An Album to Pave the Way

Seasons in the Abyss album cover by Slayer. (1990) The band was formed in 1981 by guitarists Kerry King and Jeff Hanneman, drummer Dave Lombardo, and bassist and vocalist Tom Araya. “As long as it's good music, that's what's important.” Araya said.

Wikipedia

Seasons in the Abyss album cover by Slayer. (1990) The band was formed in 1981 by guitarists Kerry King and Jeff Hanneman, drummer Dave Lombardo, and bassist and vocalist Tom Araya. “As long as it’s good music, that’s what’s important.” Araya said.

Tomas Sierra, Freelance Writer

Slayer was an American thrash metal band until the members’ retirement in 2019. It was one of the big four thrash giants from which Metallica is also a part of. In 1990 they released the hit album Seasons in the Abyss which brought forth the dawn of a new era in metal.

The album introduced a new concept to metal which described the cruel reality of humanity and a vivid description of death and gore. This album inspired the rise of new metal genres like Black, Death, and Brutal Death metal among others. This type of music and lyrics appeal to a very specific type of audience, and because of the recent decline in interest in rock and metal, it’s become under-appreciated and usually glossed over and labeled as just screams and loud noises. Its complexity and depth, however, coupled with their extraordinary musical talent merit a listen regardless of your taste in music.

Slayer usually has hard and loud vocals and this album is no different. Lead singer, Tom Araya, displays his range and all-around vocal strength in every song of the album. Slayer is notorious for its awesome headbanging riffs (a repeated chord that makes up the beat of the song). Guitarist Kerry King demonstrates a clear example of his next-level guitar skills in this album. Personally, I believe this album has some of the greatest riffs and vocals of not only thrash but all metal and rock. The amount of talent and skill performed by the group is incredible as stand-alone but together makes unforgettable songs, and hard and inspiring melodies perfect for working out or headbanging to. Slayer also takes on harsh truth and morbid realities. In this album, the lyrics follow a pattern of war, murder, and pain. They talk about these things through description and feelings, trying to convey the cruel reality of war and death.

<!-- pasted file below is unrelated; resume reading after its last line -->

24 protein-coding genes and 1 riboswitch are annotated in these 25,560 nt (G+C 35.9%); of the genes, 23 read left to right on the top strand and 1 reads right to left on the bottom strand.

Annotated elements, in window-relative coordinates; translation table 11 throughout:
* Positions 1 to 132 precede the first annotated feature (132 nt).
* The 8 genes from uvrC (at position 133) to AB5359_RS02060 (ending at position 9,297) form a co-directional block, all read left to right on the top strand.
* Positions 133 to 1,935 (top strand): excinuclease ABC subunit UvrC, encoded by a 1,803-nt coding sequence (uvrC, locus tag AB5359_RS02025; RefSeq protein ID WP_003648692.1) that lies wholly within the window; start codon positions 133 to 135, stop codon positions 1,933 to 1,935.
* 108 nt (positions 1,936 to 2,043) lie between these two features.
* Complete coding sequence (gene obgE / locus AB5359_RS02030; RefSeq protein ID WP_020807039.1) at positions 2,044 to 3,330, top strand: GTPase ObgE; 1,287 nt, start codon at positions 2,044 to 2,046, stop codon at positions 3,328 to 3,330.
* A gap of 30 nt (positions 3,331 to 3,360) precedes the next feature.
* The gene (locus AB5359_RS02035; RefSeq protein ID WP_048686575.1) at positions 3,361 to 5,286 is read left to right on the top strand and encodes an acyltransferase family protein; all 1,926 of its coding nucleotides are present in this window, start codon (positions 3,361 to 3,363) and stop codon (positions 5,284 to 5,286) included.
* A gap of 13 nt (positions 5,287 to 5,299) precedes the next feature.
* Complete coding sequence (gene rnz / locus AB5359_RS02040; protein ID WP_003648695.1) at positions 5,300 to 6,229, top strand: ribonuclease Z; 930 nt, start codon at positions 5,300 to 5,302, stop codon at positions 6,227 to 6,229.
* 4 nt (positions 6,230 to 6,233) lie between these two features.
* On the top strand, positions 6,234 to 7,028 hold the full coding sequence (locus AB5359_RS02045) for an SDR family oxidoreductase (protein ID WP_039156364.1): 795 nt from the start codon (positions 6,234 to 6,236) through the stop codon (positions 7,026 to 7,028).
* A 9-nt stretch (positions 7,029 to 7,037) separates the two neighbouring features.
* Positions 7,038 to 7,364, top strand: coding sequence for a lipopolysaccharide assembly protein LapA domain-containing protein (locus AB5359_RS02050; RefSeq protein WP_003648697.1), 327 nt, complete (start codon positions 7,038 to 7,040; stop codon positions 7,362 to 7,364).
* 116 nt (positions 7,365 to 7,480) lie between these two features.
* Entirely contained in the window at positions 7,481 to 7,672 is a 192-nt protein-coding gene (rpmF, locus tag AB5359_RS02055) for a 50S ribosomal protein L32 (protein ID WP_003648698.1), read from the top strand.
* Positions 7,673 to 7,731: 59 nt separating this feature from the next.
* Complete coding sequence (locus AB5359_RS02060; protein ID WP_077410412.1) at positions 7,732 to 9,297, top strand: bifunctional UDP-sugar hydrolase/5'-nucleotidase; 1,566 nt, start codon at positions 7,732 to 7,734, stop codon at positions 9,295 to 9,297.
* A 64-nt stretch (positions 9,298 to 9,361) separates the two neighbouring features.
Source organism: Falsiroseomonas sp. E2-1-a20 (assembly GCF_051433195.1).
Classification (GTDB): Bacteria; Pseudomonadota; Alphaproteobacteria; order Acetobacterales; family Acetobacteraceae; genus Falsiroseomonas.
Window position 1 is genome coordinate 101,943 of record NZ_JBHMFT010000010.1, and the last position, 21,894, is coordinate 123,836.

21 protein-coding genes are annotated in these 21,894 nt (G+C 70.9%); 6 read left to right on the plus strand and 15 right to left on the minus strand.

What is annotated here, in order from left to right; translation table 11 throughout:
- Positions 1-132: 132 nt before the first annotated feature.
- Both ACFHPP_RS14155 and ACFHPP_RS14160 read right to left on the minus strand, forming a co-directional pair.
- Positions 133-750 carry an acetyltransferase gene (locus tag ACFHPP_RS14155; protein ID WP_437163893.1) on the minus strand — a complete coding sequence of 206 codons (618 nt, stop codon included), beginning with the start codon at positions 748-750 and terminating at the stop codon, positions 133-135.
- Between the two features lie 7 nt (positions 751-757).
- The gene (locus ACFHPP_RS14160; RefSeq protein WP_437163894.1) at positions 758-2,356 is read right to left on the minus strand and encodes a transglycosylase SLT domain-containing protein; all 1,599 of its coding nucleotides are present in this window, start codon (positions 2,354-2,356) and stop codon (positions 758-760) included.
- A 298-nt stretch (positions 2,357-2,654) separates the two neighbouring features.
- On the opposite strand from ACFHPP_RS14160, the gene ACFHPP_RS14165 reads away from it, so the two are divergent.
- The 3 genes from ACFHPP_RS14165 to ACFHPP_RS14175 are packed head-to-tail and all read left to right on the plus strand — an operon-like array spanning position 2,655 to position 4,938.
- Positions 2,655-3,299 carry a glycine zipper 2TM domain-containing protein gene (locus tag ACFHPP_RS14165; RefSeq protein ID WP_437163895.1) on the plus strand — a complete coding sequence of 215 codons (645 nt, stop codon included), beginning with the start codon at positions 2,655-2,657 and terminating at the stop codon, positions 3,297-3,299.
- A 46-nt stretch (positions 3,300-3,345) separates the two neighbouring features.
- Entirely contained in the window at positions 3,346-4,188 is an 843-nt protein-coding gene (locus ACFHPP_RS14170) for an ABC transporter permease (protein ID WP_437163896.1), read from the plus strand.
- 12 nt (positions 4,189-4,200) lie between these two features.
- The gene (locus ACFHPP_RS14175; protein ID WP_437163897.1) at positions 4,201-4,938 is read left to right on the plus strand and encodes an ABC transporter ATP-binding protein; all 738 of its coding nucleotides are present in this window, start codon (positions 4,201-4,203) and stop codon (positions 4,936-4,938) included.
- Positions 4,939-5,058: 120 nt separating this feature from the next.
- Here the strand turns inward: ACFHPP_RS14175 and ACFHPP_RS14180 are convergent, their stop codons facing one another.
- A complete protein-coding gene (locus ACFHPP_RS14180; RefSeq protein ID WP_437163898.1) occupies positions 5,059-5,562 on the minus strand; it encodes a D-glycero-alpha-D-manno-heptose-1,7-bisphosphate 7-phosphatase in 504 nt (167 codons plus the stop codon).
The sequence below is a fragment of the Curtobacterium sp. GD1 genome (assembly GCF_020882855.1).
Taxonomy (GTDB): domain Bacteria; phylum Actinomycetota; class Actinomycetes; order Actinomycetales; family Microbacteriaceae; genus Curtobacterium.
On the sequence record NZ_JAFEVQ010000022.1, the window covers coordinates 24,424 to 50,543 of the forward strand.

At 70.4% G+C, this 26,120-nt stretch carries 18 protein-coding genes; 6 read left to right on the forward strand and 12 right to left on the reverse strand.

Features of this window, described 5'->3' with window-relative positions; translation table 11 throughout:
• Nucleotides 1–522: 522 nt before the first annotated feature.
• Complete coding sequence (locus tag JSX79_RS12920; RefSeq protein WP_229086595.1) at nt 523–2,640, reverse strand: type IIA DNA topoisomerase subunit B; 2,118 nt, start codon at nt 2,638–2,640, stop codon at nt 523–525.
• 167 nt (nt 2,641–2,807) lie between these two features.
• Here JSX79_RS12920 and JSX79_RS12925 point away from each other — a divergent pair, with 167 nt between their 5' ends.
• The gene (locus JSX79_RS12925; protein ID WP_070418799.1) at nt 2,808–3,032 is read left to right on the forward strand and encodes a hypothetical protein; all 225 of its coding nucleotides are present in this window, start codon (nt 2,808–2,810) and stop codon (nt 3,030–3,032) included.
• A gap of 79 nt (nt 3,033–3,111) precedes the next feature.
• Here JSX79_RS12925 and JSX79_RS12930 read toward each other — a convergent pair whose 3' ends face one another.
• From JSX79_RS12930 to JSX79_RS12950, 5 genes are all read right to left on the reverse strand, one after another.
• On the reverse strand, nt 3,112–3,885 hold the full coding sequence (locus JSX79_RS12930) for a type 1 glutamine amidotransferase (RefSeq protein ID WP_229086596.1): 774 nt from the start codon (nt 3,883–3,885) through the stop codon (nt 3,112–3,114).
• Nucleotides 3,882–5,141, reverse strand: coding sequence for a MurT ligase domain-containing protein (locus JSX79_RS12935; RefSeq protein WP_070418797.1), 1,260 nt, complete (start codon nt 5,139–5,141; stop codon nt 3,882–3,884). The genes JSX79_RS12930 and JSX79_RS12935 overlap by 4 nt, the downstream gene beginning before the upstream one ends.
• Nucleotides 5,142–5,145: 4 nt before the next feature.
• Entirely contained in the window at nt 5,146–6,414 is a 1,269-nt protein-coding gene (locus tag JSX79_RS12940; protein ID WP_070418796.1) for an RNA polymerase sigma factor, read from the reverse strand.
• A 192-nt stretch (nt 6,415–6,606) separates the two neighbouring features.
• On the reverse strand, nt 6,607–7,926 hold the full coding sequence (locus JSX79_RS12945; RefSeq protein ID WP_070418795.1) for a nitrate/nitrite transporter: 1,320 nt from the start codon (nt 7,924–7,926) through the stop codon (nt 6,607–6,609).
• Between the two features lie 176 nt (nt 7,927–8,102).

“Sport the war, war support

The sport is war, total war

When victory’s a massacre

The final swing is not a drill

It’s how many people I can kill”

Excerpt from the first song of the album, War Ensemble, where they talk about war being treated as a game and how life is meaningless in war.

 

 “Expendable youths

Fighting for possession

Having control, the principle obsession

Rivalry and retribution

Death the only solution.

Stanza from the song Expendable Youth, a stanza in which the song turns down the gory descriptions to convey the message and meaning of child soldiers and their use in war.

 

The band usually sings about religion and hell in their lyrics but with this album, they took on human atrocities and real-life pain and misery, as well as the reality and ways of death and murder. Since the dawn of metal with Black Sabbath in the 70s, the genre had been about going against the current and often considered rebellious, but this album opened the doors to a whole new genre and darker metal scene. They sought to stray away from the dried out monotonous theme of bands like Iron Maiden and Judas Priest. The lyrics talk about situations that really resonated with me and clearly reveal the misery we accept in our everyday lives. Murder and pain are all around us and we don’t care until we are subject to it. War isn’t weird to humans, and an age of peace has yet to be seen in all of mankind’s history, so Slayer bears the questions: Are we instinctively murderous? Why is all we do centered around conflict for our own gain? 

Its theme of human violence was used by punk bands and their anarchist views against the state. Although the album isn’t explicitly against anything, it does highlight the atrocities of man and how we must accept what we are, what we have done, and why we hide away in our immediate reality. This type of harsh exposure was and is considered too morbid for the average person. For Slayer to go even deeper and gorier was new and fresh and was quickly adopted and loved by the metal community. Personally, I wasn’t born for the release but it was my first introduction to a heavier metal scene where this album inspired harder and gorier bands such as Cannibal Corpse, Napalm Death, and Sodom to give a few examples. It was a revolutionary concept for metal.

The album is an excellent show of talent and originality and comes with a slap in the face coupled with a handful of reality for you to digest, so if you like metal or feel brave then I definitely recommend you give it a listen. If you’re not used to loud music and guttural screams then just move along because this is not for you.